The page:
Thursday, April 29, 2010

Bad Craziness

There have been a couple of evil attacks on school children the last couple of days. Both involved knife wielding men attacking primary school kids at their schools. The attack yesterday happened in the small neighboring city of Leizho, where my friend Mike teaches middle school. There were no fatalities, but 5 of the Leizho kids are still in the hospital. Mike works with 3 teachers whose kids were injured. Here and here are some articles. Another attack last month resulted in eight deaths. Justice was swift and harsh. The killer was executed this week.
I wonder what makes a man (they are always men) do something like this? There are very strict gun laws here, so the sickos use knives. In the US, when someone wants to kill a lot of people they almost always use a gun, and usually don't just target children. Maybe the attackers here target kids, since adults could more easily thwart a guy with a knife. Only they can tell us. One thing is certain: They will be dealt with by the authorities in the same swift and merciless way they went after those kids.

Sunday, April 25, 2010

Shopping Bag

Click the pix for larger picture.
In a way there is more freedom of speech here.

Thursday, April 22, 2010

Naming Kids

One of the thrills of teaching English is helping kids choose an "English name". I remember in Spanish class mine was "Miguel", which was the closest thing they could find to my handle. I've met a few unfortunate names here. One America bound freshman college student had named himself "Attack". Great ice breaker when he got to Missouri. I was able to convince one of my middle school girls to change "Krusty" to "Kristy", but my favorite was a ten year old boy named "Wendy".
I have a list of the most popular American boys and girls names, and I have helped kids and/or parents choose names. With the kindergarten kids I have even been entrusted to choose a name for them. There are times I've felt like Brigham Young naming his brood.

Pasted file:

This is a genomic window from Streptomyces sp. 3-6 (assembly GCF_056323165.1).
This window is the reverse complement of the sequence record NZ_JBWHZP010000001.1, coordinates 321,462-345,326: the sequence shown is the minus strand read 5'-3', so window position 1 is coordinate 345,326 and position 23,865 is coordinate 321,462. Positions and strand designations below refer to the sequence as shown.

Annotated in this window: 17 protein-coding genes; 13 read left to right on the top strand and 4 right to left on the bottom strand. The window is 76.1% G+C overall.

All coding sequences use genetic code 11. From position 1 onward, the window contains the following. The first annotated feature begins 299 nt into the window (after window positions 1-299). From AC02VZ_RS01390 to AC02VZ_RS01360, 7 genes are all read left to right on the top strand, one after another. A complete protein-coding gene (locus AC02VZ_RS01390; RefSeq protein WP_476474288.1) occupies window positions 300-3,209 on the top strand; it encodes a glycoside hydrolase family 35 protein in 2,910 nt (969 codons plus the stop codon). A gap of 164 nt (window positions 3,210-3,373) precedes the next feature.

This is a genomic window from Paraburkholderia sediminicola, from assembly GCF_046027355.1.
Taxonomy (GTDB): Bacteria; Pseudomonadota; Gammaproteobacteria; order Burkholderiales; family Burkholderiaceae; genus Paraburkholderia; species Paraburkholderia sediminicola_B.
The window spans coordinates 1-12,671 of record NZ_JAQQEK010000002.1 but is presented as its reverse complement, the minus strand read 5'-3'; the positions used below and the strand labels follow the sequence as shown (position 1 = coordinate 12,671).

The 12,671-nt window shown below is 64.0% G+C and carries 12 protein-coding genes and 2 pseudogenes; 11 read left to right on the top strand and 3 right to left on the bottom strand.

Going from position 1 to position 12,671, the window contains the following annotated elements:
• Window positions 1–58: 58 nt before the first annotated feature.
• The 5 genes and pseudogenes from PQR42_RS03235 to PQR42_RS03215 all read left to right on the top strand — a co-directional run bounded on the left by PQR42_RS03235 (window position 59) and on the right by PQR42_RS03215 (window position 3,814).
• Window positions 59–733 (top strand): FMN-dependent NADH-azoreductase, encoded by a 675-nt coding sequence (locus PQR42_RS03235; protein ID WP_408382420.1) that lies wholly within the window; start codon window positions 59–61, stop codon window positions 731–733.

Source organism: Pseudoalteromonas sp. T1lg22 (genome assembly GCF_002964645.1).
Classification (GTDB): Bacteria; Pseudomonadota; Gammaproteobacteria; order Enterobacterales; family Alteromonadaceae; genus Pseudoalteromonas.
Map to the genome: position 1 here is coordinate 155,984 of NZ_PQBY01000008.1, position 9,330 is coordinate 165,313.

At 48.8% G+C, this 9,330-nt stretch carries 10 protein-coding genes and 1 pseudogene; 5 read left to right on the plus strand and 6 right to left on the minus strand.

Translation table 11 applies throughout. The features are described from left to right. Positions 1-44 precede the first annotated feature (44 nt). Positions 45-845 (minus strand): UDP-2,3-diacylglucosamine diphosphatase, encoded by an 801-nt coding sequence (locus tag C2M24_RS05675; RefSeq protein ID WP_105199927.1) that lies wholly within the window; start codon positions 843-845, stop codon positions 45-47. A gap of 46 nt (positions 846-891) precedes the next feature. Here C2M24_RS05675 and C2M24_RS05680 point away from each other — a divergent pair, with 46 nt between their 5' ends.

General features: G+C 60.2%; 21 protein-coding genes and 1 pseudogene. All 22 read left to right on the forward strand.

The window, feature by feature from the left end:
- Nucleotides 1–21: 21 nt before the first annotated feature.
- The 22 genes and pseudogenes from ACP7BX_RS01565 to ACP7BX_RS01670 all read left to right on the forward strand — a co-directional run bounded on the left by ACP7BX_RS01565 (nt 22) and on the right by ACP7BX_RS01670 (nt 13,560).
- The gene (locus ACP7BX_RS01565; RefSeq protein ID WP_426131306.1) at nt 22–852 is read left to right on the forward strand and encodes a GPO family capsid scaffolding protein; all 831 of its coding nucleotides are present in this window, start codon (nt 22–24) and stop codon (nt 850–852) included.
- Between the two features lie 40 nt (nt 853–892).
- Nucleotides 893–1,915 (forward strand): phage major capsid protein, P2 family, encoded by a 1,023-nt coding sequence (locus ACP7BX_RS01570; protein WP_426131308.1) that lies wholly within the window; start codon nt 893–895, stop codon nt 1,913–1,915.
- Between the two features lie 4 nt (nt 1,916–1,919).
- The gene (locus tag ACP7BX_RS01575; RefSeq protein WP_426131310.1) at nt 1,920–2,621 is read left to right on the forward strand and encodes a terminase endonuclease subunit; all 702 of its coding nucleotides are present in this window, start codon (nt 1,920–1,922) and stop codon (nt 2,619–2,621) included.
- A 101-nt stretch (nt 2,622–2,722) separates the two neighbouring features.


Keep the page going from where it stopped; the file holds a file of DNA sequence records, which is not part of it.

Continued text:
I have a class with a Sonny and a Cher (not my doing!). I have Sophie, Mary, Harry, Thomas, Emma, Elizabeth, Wendy, Lucy, Kyle, Kevin, Kaden, Megan, Molly, Eric, Tina, and many more. Since the list is American, there are names that are not exactly English in origin, and one little boy has the name his parents chose for him, a fine American name....Diego.

Sunday, April 18, 2010

Random Thoughts

Weird things are normal now.
I don't think twice about someone getting on the bus with a live chicken, or a well dressed lady spitting on the sidewalk.
Kids are toilet trained a lot earlier here.
You see toddlers that can't walk yet being held in relief position with their special open ended pants unbuttoned doing their business in gutters, planters, etc. They are housebroken long before our kids are.
Kids start schooling a lot earlier here.
I'm teaching 4 year olds English, and I just added a three and a half year old girl to one of my classes.
People have sex a lot later here.
Most of the teens I teach here don't even date yet!

Tuesday, April 13, 2010

bizzy, bizzy, bizzy

I've achieved maximum teaching output, I think. I have four classes a day at the middle school, Monday through Friday. Saturdays I teach 3 kindergarten classes, plus one private lesson. Private lessons on Monday and Friday nights and kindergarten on Tuesday, Wednesday and Thursdays nights. Yow!